Hands-on training of cricothyrotomy skills
Following the pre-test teaching session, the Non-Trained group received no further training and did not practice the technical skills associated with cricothyrotomy performance. The Trained group received hands-on training by a second, unblinded staff anesthesiologist who was instructed to teach only the technical skills needed to perform cricothyrotomy. During hands-on training, the instructor did not teach or discuss the ASA-DAA, other airway technical skills, or airway management strategies. Participants were taught and practiced cricothyrotomy using the Melker kit on a low-fidelity plastic model, as described in our previous study.18 This model consists of a 10-cm corrugated plastic tube with a slit opening covered with tape to imitate the cricothyroid membrane. The tube was covered with a silicone membrane that has the texture of skin and mimics the trachea. Participants practiced the procedure a minimum of five times on the model until they achieved plateau performance, as defined by Wong et al.19 Cricothyrotomy was then performed on a human cadaver to demonstrate their skill acquisition, which was confirmed by dissecting the cadaver’s neck to identify correct placement of the airway device.18 The duration of the hands-on training session was 60 min.
Two to three weeks later, each participant completed a simulated CICO scenario on a high-fidelity Simman® mannequin (Laerdal Medical Canada Ltd, ON, Canada). The simulation scenarios took place in a mock operating room, where actors played the scripted roles of an operating room nurse and a respiratory therapist, respectively. Each performance was video-recorded.
The simulation room was equipped with basic airway devices. They included McIntosh laryngoscope blades sizes 3 and 4, a Miller laryngoscope blade, a gum elastic bougie, and sizes 3-5 laryngeal mask airways (LMAs). A video-laryngoscope (Glidescope®) and/or the difficult airway cart were brought in upon request. The airway cart carried a fibreoptic bronchoscope and the Melker cricothyrotomy kit.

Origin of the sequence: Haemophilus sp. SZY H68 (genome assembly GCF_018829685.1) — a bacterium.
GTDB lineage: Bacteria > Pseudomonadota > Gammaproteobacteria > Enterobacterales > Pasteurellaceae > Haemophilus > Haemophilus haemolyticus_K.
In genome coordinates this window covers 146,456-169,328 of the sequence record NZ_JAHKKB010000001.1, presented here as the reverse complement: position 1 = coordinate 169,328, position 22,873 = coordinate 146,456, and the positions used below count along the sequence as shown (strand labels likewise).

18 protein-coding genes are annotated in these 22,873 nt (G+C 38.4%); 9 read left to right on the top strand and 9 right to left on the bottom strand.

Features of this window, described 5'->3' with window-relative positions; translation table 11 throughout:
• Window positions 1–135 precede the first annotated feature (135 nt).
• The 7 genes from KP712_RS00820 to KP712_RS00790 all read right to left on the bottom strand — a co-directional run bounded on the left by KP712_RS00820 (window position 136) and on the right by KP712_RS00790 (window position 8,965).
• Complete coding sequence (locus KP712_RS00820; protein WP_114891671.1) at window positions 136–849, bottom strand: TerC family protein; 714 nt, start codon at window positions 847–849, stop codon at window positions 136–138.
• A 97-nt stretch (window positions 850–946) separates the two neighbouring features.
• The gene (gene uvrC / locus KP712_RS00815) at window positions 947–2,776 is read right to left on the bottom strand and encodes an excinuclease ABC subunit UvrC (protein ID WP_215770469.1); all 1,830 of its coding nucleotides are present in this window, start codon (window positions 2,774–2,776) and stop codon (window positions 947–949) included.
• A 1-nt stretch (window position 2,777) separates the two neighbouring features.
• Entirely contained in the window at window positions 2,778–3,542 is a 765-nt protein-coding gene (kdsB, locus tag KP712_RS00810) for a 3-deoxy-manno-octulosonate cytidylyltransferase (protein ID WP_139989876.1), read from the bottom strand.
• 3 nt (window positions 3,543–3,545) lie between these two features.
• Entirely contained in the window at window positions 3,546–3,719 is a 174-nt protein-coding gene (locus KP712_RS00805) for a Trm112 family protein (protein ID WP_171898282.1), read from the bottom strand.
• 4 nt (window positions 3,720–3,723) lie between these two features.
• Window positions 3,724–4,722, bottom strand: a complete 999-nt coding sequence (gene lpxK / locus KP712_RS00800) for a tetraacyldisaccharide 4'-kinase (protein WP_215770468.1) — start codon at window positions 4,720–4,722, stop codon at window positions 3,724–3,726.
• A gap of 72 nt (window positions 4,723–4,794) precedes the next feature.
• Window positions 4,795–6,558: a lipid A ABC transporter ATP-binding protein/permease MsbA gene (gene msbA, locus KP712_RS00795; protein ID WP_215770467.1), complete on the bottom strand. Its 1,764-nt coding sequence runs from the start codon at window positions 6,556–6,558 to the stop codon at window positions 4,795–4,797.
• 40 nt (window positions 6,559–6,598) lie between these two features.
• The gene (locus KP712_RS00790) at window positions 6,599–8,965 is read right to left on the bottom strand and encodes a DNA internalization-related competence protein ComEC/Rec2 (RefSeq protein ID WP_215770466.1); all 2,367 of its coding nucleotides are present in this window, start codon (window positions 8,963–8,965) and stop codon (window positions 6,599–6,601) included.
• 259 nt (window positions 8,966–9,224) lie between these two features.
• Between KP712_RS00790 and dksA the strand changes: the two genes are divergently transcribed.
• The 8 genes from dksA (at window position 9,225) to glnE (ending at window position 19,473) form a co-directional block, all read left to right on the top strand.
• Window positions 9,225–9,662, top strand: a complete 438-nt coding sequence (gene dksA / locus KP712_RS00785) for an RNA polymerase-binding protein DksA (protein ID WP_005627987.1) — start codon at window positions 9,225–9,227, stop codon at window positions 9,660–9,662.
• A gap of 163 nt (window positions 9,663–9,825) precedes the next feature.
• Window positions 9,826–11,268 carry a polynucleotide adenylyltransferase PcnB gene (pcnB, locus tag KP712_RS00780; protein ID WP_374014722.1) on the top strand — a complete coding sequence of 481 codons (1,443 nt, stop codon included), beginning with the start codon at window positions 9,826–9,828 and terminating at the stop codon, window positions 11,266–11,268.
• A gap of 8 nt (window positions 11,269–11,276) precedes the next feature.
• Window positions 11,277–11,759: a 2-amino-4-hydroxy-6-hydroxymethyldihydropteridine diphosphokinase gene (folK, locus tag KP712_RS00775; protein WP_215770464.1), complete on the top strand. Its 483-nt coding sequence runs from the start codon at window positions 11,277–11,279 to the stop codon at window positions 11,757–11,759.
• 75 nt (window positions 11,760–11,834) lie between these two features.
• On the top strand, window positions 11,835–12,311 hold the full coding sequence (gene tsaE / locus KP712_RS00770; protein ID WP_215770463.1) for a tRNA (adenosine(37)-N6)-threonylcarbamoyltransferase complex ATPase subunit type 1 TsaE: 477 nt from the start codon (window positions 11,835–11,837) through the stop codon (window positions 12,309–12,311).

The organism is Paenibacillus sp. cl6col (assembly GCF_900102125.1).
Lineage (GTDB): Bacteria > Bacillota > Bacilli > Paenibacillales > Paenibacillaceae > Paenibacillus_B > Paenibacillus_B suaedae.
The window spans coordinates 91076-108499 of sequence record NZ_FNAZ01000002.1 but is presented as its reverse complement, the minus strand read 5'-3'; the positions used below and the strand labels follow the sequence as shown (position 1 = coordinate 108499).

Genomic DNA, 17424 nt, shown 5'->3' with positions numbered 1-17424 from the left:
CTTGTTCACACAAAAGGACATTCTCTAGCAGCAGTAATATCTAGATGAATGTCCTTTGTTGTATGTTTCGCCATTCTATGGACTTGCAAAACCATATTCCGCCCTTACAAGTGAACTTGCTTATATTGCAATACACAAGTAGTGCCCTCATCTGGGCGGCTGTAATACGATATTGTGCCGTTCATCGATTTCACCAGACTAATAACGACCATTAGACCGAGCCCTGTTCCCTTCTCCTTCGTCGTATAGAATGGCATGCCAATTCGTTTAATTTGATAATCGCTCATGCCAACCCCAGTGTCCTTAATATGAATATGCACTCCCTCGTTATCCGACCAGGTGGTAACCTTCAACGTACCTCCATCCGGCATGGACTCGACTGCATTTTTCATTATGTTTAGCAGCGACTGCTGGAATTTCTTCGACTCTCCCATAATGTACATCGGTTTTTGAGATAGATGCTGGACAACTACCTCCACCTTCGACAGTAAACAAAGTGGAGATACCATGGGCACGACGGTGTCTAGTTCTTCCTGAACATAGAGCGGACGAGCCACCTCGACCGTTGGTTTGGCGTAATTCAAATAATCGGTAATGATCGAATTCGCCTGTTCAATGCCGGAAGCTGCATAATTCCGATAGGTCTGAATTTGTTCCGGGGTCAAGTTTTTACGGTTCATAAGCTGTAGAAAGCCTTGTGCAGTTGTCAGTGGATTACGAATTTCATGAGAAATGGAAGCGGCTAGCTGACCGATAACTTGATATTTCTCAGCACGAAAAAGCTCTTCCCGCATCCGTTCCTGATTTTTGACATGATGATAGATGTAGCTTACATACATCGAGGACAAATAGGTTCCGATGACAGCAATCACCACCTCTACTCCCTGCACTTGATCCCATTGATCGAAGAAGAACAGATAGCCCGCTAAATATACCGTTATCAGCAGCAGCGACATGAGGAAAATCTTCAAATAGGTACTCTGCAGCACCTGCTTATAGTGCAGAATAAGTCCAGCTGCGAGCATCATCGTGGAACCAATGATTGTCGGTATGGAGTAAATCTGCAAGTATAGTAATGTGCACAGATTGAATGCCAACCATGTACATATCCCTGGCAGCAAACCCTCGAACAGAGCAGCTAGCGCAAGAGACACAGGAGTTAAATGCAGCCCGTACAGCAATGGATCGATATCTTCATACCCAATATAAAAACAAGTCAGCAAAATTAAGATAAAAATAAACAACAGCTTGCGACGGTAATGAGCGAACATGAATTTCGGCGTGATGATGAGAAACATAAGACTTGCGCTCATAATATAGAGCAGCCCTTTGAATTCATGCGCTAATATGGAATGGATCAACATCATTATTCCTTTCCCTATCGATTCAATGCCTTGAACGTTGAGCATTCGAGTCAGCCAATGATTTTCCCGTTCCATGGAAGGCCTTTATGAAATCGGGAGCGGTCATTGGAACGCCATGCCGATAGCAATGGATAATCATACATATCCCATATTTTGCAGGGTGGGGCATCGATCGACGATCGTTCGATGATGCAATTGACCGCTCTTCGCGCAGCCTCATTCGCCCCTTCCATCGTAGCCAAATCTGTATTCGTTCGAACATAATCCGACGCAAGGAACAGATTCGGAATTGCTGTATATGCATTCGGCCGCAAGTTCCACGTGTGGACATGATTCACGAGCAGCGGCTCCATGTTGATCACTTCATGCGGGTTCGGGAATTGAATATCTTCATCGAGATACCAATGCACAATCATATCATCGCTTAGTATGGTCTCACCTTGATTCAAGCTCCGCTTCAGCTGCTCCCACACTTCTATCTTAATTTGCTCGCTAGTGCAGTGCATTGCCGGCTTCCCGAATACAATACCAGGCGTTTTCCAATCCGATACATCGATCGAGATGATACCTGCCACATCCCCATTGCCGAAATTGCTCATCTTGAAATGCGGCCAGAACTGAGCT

Prior to activating the scenario, each participant was oriented to the simulation room and the equipment. The participant acted the role of a senior anesthesia resident who was taking over a case from a staff anesthesiologist. Prior to induction of general anesthesia, the staff anesthesiologist was called to attend elsewhere, and the participant was instructed to proceed with the general anesthesia. The ‘surgeon’ was scrubbed and was imagined to be outside the operating room. A nurse actor was present at induction of anesthesia, and a respiration therapist actor was available upon request. After completion of the scenario each participant was debriefed on his or her performance.
Non-Trained (n = 11)
Trained (n = 10)
*Scenario A: mScenario A
¶No. of previous simulation sessions
Modified scenario A
We noted that participants involved in Scenario A (five Non-Trained and four Trained) bag-mask ventilated the mannequin for a prolonged period after the first failed intubation (i.e., during the “cannot intubate–can oxygenate” period). It delayed progression of the scenario to the second intubation attempt and subsequent CICO situation. To avoid this delay, Scenario A was modified to exclude the “cannot intubate-can oxygenate” situation (becoming ‘mScenario A’). This change was acceptable because each participant’s performance was rated only during management of the CICO crisis. The subsequent cohort of 12 participants who completed mScenario A involved six Non-Trained and six Trained residents (Table 1). The general anesthesia protocol and surgical scenario were the same as in Scenario A, except that the CICO situation was now encountered after the first failed laryngoscopic intubation event (caused by a grade IV view and inadequate mask ventilation), leading to severe hypoxia with 70% oxygen saturation. The conclusion of mScenario A was identical to that of Scenario A. The CICO crisis was identical in the two scenarios.
Data recording and analysis
Only the CICO crisis was analyzed in the videos. The CICO crisis was defined as the interval during which the oxygen saturation declined from 97% to 92% until completion of the scenario, just prior to performing the neck incision. Because the CICO crises in Scenario A and mScenario A were identical, the outcomes for each of the groups were pooled (Table 1).